We return to contemplating water this week. Water is a subject I have been writing about and drawing for the last couple of years, as well as reading and researching about it. As a result of this research I recently reconnected with Li An Phoa, an environmental activist I first met over ten years ago at a conference in Edinburgh.

Since that time Li An has set up a Netherlands-based NGO ‘Drinkable Rivers’, a growing movement that seeks to tackle water pollution by reconnecting people with their watershed, working towards making our rivers clean and drinkable. Li An realised that drinkable rivers are an indicator of healthy living. When we can drink from our rivers, it means that a whole ecosystem is healthy and in balance. Rivers can only be drinkable when all actions and relations in an entire watershed contribute. I asked her to tell me more about ‘Drinkable Rivers’ and what motivates her to do this work.

 

Drinkable rivers
 

Sam:

Perhaps you could begin by speaking a little bit about the experience that inspired you to begin this project working towards drinkable rivers, and the river that you describe as your teacher, the Rupert River?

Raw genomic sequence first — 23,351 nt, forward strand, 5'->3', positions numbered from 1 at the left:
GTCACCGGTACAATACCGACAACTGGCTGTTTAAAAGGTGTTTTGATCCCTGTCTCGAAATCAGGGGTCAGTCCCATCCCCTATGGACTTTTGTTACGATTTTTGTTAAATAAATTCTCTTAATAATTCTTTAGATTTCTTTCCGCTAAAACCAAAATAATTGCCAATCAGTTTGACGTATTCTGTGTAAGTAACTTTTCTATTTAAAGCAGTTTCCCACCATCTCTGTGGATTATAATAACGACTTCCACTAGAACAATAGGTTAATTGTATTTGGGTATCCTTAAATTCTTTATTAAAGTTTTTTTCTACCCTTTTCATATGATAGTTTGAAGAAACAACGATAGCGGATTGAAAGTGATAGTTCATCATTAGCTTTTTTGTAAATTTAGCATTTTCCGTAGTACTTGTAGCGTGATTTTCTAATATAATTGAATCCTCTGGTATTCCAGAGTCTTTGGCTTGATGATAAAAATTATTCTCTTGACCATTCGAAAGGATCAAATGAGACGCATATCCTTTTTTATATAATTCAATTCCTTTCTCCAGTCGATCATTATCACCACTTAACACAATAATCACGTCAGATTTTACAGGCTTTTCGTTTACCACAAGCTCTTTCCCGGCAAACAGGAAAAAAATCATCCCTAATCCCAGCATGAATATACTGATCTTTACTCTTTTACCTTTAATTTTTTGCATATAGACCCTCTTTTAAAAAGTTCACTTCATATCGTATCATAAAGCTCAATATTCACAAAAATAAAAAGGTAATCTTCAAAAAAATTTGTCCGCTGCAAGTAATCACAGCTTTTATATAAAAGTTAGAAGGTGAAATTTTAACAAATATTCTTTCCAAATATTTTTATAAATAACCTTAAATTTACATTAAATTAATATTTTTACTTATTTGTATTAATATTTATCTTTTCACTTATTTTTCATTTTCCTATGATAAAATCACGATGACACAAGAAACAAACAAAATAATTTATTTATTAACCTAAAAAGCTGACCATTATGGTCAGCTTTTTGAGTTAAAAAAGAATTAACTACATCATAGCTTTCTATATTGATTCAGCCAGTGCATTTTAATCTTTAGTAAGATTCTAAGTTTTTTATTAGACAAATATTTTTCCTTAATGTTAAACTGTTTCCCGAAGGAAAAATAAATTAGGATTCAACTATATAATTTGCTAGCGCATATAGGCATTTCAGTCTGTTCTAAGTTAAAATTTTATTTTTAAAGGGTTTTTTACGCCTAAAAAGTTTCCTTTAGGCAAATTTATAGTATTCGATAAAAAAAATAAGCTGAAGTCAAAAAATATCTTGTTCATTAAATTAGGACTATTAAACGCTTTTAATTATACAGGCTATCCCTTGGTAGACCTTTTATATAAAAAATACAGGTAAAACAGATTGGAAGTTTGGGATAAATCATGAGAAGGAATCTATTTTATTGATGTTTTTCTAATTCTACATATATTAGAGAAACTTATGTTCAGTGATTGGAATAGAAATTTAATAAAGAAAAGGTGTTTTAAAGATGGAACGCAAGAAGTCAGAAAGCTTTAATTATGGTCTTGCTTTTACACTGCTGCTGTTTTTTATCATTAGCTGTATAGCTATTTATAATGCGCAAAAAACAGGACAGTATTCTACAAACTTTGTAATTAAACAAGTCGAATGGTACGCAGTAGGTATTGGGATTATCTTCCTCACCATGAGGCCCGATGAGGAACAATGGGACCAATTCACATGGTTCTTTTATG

Li An:

Yes, that was an experience that sparked a lot in me, many questions and emotions. In 2005 I joined a canoe trip that was a protest paddle up the Rupert River in northern Canada, in Quebec. It was protesting a planned hydroelectric damming scheme. I thought I joined them as a researcher, but I ended up joining them in their fight as I started to understand what they were protecting.

It was the experience of being able to directly drink from the river that struck me, the first moment I made that gesture of bringing the water to my mouth to drink. It was so beautiful. I was so moved that at the same moment a tear ran down my cheek. And then I realised ‘Oh, this is what all our ancestors have been doing. And I forgot it. This is actually what’s normal.’ I could drink the water for the rest of the month that we travelled the Rupert River.

Drinkable Rivers
Then, I returned to that same place just three years later. By this time they had started to build the dam and other developments despite the local protest. The water was already badly polluted. I met an elder woman who lives there, a Cree indigenous woman, who was ill from mercury poisoning from eating the fish and drinking the water. Fish were also dying and getting deformed. So again I was in tears, but this time from shocked emotion and frustration. ‘Why with our good intentions, and all our knowledge and all our skilfulness we are still making these kinds of decisions with these kinds of effects that harm and even destroy ecosystems and individuals and communities?’